…and calling things for what they are
By Mauricio Mendoza Navarro
HAVANA TIMES – While peacefully sleeping at noon on October 17th, my day off work was interrupted by the stunned voice on the other side of the line, of a friend who told me, “Alicia Alonso has died.”
Sometimes I see myself as an insensitive person who doesn’t get upset by certain matters, but analyzing the situation, I have come to realize that people are a little incredulous when it comes to death.
Alicia Alonso was almost 100 years old, it made perfect sense that she would have to rest one day and depart on her journey towards God or hell, depending on what she was like as a person. I didn’t know her personally so I can’t weigh in as to where her spirit will end up after her body packed it in.
There’s no doubt she was a great ballerina, but I can’t overlook the fact that she lived quite a nice life because of Communism, which gave her status and advantages because of her talent. While I prefer to go to a rumba party in a dilapidated tenement in Central Havana, I do occasionally go to the ballet and I always pick up on the same thing… there are almost no black or mixed-race dancers in the cast. It’s as if they all had vitiligo.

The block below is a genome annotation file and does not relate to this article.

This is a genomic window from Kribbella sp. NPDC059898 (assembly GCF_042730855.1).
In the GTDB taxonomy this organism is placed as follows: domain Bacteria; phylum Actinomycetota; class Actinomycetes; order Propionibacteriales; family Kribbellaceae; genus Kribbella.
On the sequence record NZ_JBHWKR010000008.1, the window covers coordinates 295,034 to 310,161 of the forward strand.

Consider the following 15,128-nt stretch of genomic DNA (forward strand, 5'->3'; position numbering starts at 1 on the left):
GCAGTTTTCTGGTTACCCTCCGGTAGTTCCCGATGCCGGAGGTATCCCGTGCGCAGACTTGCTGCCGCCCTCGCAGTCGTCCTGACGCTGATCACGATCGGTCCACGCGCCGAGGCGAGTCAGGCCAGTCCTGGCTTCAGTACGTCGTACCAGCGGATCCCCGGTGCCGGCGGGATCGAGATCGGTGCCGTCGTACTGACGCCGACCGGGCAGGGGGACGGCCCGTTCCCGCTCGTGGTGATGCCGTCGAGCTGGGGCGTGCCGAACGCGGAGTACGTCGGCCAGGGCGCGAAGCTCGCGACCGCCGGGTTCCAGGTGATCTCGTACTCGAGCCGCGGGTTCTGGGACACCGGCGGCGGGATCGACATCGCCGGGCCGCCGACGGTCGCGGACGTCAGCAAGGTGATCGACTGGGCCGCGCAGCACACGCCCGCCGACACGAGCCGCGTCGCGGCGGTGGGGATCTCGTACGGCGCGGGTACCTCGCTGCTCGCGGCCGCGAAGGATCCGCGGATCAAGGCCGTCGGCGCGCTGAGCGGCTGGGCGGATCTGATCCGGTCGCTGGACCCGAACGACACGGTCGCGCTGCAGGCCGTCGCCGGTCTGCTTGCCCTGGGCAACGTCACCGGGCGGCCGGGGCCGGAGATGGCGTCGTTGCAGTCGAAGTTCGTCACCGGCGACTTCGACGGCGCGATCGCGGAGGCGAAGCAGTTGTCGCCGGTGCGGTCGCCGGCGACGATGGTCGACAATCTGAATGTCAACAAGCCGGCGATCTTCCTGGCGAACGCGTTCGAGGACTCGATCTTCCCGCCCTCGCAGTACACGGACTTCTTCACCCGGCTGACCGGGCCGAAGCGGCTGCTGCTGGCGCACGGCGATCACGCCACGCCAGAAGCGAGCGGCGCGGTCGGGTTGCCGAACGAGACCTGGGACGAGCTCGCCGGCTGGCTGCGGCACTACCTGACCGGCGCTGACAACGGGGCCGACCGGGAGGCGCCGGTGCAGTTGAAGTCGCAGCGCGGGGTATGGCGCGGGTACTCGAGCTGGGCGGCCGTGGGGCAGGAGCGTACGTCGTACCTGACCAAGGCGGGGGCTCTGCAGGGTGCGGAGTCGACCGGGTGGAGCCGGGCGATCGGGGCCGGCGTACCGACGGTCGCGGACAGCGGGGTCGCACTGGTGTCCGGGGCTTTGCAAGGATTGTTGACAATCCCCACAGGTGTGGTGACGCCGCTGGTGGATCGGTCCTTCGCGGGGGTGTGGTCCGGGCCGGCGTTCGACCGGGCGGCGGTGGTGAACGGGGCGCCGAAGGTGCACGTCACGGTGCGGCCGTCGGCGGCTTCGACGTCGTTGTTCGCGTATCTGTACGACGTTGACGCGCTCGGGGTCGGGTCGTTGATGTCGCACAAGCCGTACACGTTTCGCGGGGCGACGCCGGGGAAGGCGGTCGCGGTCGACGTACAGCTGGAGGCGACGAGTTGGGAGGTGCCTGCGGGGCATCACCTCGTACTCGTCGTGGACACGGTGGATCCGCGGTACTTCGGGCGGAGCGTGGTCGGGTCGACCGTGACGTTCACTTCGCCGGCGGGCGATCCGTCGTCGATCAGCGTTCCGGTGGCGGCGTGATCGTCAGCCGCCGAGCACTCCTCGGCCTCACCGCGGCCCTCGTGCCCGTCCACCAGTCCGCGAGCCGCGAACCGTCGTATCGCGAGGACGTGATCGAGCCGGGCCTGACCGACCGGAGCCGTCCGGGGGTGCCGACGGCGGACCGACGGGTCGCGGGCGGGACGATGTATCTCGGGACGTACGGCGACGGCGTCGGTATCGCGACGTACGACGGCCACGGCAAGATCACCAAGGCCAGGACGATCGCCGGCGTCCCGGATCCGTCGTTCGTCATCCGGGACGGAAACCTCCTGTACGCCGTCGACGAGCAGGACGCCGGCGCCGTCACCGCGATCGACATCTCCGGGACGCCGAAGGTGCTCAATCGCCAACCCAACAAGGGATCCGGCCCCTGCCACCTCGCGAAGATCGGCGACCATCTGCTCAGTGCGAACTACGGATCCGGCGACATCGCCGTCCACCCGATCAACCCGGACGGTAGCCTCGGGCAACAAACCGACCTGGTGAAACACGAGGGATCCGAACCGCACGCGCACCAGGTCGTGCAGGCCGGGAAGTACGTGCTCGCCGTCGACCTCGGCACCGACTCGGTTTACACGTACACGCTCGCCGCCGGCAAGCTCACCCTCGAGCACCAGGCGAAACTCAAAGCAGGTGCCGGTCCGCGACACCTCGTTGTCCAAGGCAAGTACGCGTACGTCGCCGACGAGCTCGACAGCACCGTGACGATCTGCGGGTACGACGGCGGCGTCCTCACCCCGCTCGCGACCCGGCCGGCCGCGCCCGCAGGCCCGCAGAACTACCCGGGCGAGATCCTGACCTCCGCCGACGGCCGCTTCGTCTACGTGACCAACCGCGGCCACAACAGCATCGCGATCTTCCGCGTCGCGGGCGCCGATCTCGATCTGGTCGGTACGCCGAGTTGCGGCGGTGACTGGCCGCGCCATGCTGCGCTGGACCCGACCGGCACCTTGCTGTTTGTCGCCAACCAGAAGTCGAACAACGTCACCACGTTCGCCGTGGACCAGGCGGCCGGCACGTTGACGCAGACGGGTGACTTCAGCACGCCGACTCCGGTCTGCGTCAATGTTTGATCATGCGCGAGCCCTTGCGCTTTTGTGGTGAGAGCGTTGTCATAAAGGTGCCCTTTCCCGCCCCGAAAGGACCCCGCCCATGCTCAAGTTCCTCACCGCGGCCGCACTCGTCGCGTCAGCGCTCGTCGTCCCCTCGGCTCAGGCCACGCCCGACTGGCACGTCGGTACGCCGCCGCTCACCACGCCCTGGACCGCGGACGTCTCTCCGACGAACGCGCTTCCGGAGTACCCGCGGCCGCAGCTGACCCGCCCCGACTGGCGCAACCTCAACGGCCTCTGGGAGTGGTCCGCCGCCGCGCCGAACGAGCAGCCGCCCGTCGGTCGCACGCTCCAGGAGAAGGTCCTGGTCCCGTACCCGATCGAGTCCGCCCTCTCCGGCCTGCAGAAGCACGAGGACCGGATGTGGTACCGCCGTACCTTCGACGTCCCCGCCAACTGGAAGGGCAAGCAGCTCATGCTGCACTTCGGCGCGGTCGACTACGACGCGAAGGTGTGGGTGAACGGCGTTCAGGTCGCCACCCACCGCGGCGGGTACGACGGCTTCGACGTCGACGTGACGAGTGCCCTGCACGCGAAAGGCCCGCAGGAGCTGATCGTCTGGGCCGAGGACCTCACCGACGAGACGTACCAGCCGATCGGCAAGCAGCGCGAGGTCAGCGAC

Directed by Alicia Alonso herself, Cuba’s National Ballet has always seemed like a racist and classist institution to me, and we all know how picky she was when it came to choose her dancers. Sometimes I think she could have gone to study a summer course in Nazi Germany when she was a young girl (because of the period she was born in and its historic context), and that it could have shaped her aesthetic preferences forever, who knows… I’ll leave that to other researchers.
This woman’s death doesn’t really affect me, in fact, I believe people were paying tribute to her even before the wake. I believe that her accepting they change the name of a building as important as the Grand Theater in Havana (previously the Garcia Lorca), and replacing it with her own while she was still alive, is a great lack of humility and a narcissistic act.
It goes without saying that I believe in Federico Garcia Lorca’s work and ideas more, as well as his contribution to global literature and theater, than in Alicia’s comfortable and obliging work in the country of utopias.
So, my most sincere condolences to this woman’s family, who are the only people I can understand are grieving, but I ask everyone else to be objective, to accept death like any other life process and save themselves from chewing my ear with chronicles of a death foretold.